Alumnus earns apprenticeship with award-winning potter
Daniel Pfohl ’18 (Ceramics), ’19 MST (Visual Arts-All Grades) is a maker who loves to tinker. That curiosity is what naturally drew him to clay.
His appreciation for ceramics lies within the ability to shape clay with his hands and craft functional objects that hold quiet beauty.
“I just love building things,” said Pfohl, whose pottery is heavily inspired by nature. “Clay is a material that is unique from all other materials. You touch it and it responds to the way you’ve moved it in a direct way.”
Today, Pfohl is a practicing ceramic artist, working alongside award-winning potter Simon Levin as his apprentice. Operating out of Levin’s Springfield, Illinois, studio, Pfohl prepares clay and glazes, performs studio maintenance and readies materials for wood firing — Levin’s traditional approach to heating clay in a kiln. All the while, Pfohl is creating new art under the guidance and critique of Levin.
In fact, Pfohl showcased his work in a group exhibition with Levin and his other apprentice, Brian Chen, at Millikin University’s Perkinson Gallery in Decatur, Illinois. The show, “Lineage,” referenced how mentors and mentees influence one another. On view in February and March, it featured individual work connected through the trio’s use of the same clay bodies and wood-fired kiln.
“It’s been great,” said Pfohl, who also manages the @1potaday Instagram account, which sells vessels by Levin that are available to purchase for one day only. “I’ve been able to watch him make something or talk about something that he’s doing and ask questions. He’ll often walk over and ask questions about what I’m doing and why I’m doing it. It makes me think about what I’m doing in a way that clarifies my ideas — rather than just making randomly.”
Pfohl said his time learning from Associate Professor Jane Shellenbarger and Assistant Professor Peter Pincus in RIT's Ceramics program aptly prepared him for the apprenticeship.
"Working with Jane and Peter gave me the perspective and technical skills I needed to mature as an artist," Pfohl said. "Without my time in the School for American Crafts I would probably not be pursuing this dream of mine. Jane and Peter were both invested in my growth as an artist and I am honored to say I studied underneath them."
Pfohl first learned about Levin’s apprenticeship program during his undergraduate studies, while listening to an episode of the Red Clay Rambler podcast. Pfohl saw it as an extension of his RIT Ceramics education and an opportunity to advance his artistic journey in a professional setting.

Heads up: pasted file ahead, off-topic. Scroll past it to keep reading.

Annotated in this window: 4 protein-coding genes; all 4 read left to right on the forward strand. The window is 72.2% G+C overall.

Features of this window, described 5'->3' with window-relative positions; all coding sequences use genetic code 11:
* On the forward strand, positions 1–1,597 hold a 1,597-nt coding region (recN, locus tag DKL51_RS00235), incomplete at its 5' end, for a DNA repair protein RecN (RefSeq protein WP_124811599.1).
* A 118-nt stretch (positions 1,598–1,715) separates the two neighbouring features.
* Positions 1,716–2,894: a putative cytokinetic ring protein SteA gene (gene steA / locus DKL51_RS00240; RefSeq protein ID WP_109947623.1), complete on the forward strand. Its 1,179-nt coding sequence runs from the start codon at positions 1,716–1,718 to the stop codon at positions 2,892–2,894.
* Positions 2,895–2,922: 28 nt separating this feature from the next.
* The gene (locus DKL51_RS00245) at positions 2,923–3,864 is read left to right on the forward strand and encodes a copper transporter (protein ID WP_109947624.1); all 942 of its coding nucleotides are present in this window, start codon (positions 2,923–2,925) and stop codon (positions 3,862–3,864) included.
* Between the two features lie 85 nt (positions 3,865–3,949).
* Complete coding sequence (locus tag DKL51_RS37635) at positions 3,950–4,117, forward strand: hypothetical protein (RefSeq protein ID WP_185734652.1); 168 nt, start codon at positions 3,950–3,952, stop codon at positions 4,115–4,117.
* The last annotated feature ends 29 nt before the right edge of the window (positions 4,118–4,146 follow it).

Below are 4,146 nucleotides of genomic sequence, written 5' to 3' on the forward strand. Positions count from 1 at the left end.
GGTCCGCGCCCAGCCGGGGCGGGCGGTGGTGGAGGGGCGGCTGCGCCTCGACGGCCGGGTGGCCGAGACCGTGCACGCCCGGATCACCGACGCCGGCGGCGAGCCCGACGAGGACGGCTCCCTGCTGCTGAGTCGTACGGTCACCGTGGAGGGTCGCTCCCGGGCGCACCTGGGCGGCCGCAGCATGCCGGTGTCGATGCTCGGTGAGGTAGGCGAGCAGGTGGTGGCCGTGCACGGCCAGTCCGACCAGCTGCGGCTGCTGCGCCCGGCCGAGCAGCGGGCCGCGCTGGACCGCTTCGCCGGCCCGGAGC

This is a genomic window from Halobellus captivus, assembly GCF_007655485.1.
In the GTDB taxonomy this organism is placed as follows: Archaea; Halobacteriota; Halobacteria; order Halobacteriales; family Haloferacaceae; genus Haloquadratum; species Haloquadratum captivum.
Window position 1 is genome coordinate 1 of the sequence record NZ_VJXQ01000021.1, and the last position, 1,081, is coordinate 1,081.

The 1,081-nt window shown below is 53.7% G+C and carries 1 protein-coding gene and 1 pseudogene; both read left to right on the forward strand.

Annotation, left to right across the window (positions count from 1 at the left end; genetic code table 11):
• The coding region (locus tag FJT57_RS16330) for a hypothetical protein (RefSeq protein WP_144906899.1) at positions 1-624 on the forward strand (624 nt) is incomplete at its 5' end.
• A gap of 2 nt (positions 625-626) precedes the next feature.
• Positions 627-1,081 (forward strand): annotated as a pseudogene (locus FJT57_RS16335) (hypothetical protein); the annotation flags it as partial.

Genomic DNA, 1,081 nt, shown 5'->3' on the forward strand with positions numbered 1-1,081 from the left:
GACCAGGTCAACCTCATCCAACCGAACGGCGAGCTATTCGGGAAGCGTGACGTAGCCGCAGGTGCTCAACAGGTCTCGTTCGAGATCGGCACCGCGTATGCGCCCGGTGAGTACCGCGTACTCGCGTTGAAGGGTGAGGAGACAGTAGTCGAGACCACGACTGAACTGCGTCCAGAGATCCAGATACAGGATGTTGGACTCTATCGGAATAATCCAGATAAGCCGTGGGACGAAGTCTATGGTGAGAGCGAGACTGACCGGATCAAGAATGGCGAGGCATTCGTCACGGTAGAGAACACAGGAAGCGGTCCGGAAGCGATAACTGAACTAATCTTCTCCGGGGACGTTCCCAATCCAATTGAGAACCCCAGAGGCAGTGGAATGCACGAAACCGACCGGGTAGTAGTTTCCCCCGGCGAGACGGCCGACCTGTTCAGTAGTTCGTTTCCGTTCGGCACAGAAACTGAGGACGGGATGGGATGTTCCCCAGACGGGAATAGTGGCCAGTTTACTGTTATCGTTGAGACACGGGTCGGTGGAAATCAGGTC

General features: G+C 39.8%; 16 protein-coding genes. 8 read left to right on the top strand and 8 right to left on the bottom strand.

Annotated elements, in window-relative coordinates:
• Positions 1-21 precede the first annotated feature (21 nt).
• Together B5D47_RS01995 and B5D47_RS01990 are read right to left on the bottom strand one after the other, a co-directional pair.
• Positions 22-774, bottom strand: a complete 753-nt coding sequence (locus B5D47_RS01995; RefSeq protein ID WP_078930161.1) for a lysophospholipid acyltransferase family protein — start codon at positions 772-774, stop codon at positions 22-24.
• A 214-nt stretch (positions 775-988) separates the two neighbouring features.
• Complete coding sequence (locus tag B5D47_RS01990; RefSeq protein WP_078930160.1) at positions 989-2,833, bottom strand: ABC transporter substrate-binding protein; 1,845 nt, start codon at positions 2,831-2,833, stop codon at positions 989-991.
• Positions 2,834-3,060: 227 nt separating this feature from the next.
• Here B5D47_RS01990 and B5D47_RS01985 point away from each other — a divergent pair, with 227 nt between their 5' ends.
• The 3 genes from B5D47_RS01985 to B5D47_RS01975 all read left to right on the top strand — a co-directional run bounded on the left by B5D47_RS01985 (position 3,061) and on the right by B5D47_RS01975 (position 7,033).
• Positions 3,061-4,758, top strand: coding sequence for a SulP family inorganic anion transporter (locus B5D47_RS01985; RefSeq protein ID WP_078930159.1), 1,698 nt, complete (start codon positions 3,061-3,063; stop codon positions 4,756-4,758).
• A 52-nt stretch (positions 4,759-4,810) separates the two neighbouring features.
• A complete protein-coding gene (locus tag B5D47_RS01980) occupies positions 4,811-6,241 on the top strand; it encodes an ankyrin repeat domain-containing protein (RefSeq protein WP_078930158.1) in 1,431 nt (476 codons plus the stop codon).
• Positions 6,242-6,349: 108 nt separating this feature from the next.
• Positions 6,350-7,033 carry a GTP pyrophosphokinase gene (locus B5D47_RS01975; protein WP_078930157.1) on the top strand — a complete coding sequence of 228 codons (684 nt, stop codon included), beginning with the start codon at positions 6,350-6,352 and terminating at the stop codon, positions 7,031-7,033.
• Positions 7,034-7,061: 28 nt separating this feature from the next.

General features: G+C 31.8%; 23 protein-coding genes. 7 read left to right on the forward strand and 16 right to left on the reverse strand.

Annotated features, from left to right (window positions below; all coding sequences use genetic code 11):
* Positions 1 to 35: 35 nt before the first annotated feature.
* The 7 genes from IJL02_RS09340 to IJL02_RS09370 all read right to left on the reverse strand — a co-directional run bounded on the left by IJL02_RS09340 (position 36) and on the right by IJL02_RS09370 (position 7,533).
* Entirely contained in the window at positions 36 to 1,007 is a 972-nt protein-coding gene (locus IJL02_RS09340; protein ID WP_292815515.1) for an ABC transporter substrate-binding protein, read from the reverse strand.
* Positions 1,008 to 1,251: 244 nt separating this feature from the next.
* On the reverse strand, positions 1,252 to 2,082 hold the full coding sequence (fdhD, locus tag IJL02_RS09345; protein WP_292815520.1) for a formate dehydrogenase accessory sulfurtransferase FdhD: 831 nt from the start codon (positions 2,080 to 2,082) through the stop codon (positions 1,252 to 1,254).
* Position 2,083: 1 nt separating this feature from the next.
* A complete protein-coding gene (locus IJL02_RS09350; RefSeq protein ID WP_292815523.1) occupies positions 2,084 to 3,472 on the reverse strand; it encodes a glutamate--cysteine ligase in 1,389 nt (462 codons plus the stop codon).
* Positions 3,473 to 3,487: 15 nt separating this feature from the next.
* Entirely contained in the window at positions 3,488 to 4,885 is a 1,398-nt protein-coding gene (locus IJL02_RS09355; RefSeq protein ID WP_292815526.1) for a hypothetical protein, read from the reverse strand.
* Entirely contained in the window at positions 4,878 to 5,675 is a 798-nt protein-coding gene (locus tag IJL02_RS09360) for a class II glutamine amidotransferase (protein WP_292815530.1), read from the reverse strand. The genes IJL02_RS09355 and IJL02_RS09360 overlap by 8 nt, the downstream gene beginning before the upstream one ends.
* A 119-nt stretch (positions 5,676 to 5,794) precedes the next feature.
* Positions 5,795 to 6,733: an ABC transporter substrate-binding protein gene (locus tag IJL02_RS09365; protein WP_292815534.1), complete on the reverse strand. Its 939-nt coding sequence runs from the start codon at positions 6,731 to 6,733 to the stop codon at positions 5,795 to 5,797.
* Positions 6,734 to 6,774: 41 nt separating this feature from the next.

After a hands-on interview, Levin offered Pfohl the apprentice position. The one stipulation was waiting for Pfohl to first complete RIT’s one-year Visual Arts-All Grades (art education) graduate program before uprooting to Illinois.
“I love sharing what I’m passionate about,” Pfohl said of his decision to pursue a degree in art education. “I love sharing my craft.”
The idea of being able to bestride making and teaching art was attractive as well.
“Having an MST (degree) now allows me to pursue teaching as well as continuing to work on my art outside of that,” Pfohl said. “Having it be a one-year program made it a no-brainer option.”
With student-teaching placements at Fairport High School and Geneseo Middle School, Pfohl valued how the program simulated a career as an educator.
“I was able to quickly learn the basic ins and outs of what it’s like to be a teacher,” he said. “I really experienced the life of being a teacher through those placements.”
When the time is right, Pfohl has designs on a career in art education, ideally working with 3D materials. For now, his primary focus is his apprenticeship — which he said will extend into early 2021 — and “making work and advancing in that craft.”
“My style is still developing,” he said. “I feel like that’s something that will continue developing throughout my life.”
Learn more about Pfohl and his work at danielpfohl.com and @pfohlpottery on Instagram.